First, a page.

Broadway Books, November 2014
Disclosure: I received a review copy via Blogging for Books in exchange for an honest review.
The Divorce Papers is a novel in the form of a legal file for a bitter divorce between a wealthy couple in a fictional state very much like Massachusetts. Sophie Diehl is a young criminal lawyer roped into doing her first divorce case, and a very high-stakes one at that. Besides the legal file, we are also privy to her email correspondence with her best friend, an aspiring actress, as well as quite a bit of correspondence relating to human resources issues going on within her law firm. It’s an epistolary novel that breaks its own rules a bit: it’s more than just the case file. And also rest assured that the legal writing is not nearly as dry as it would be in real life.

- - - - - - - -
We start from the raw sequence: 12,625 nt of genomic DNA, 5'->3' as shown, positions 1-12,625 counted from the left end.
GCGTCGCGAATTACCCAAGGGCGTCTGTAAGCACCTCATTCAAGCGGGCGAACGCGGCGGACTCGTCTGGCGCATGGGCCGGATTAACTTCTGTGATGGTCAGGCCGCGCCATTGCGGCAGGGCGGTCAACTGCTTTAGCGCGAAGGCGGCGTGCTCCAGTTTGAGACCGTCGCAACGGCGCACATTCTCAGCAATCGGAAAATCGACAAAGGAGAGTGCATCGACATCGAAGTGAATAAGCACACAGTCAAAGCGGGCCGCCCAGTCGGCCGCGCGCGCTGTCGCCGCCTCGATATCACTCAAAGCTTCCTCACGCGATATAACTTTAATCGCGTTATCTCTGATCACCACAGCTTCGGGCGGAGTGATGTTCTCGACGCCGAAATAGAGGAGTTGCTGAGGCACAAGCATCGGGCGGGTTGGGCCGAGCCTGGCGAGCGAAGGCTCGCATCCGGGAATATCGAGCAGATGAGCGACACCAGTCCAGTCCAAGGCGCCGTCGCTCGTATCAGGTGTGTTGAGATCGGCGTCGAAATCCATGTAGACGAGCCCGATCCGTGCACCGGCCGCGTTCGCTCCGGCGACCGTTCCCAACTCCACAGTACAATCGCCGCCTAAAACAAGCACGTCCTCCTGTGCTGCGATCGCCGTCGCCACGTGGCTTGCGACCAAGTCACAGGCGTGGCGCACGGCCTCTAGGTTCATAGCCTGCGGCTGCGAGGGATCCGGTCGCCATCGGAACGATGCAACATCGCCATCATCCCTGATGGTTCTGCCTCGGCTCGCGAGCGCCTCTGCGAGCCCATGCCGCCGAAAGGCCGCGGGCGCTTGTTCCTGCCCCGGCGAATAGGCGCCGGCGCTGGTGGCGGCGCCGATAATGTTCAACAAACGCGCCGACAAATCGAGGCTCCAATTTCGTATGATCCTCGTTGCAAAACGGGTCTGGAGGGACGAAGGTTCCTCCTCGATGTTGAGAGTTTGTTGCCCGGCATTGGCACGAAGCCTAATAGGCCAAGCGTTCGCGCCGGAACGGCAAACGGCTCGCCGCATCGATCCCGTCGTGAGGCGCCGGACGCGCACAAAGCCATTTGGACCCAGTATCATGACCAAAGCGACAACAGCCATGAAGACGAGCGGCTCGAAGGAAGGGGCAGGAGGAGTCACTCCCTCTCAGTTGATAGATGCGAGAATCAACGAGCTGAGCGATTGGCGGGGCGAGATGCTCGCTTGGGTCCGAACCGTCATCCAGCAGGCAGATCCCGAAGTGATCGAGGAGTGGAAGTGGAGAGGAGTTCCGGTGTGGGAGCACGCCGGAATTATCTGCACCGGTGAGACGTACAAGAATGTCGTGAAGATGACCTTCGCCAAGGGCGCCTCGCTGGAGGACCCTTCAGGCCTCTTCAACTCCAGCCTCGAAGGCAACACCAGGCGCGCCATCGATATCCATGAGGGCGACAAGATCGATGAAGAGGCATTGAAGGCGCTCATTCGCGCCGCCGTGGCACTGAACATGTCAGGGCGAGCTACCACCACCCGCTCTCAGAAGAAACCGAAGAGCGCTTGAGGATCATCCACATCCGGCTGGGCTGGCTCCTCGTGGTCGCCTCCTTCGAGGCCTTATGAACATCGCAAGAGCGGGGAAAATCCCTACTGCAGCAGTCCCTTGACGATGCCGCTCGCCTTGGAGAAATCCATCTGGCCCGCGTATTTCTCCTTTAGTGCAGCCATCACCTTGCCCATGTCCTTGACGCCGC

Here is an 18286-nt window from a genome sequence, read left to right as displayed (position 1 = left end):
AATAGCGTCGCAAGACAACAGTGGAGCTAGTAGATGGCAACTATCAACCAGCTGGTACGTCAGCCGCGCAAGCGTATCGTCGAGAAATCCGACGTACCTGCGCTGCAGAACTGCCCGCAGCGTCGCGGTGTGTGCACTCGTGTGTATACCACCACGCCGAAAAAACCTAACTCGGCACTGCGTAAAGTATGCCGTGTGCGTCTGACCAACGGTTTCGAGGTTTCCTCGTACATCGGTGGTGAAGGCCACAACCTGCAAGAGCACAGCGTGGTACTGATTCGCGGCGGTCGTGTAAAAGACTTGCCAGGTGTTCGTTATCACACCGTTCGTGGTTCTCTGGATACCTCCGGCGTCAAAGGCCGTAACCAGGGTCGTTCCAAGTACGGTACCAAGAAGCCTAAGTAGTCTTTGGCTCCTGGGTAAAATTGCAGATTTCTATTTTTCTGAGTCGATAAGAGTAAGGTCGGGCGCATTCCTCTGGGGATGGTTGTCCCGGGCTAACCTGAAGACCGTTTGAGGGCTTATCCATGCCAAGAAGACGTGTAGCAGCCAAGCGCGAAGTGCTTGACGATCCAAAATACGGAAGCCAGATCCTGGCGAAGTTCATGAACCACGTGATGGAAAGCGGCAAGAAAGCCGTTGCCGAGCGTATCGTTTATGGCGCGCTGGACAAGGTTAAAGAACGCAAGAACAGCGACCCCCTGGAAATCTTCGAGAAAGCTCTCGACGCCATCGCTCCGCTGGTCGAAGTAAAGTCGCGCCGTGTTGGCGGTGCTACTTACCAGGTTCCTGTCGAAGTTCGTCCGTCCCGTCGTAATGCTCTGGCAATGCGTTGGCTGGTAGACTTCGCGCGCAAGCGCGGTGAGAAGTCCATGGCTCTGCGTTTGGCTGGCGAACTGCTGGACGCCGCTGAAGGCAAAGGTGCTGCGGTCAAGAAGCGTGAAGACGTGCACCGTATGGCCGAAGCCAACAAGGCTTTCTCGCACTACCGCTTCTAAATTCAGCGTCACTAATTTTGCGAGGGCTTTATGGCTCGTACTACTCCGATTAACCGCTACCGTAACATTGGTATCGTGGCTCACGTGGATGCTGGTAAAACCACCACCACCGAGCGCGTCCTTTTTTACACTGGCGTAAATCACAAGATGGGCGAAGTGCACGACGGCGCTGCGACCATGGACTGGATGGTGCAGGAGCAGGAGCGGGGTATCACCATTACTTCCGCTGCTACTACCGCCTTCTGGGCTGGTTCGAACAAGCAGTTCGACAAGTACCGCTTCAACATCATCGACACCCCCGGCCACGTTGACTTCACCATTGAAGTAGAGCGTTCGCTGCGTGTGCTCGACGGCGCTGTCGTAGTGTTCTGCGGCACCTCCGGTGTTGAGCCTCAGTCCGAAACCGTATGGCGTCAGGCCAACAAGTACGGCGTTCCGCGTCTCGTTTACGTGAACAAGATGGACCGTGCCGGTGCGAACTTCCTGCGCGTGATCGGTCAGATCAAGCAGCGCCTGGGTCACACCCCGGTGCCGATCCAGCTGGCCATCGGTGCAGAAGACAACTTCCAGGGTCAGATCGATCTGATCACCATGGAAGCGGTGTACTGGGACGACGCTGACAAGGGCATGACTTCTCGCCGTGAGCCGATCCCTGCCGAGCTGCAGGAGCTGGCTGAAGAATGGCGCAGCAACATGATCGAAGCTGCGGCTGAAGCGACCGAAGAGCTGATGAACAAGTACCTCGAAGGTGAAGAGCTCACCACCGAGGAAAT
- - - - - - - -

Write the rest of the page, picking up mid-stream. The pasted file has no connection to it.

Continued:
I am very glad that this is a book with emotional heft, which I was not expecting at the outset. Rieger is very smart about the effect of divorce on children both in the throes of divorce and as they grow up. There are a couple aspects of the storytelling that niggled at me: Rieger’s writing of crucial legal opinions that were part of the file were just not realistic (the statements of fact felt very novelistic), and the characters bringing up so many literary allusions felt like the author stretching a bit to give this story more weight. It’s strange to call a divorce story an enjoyable read, but that’s my conclusion.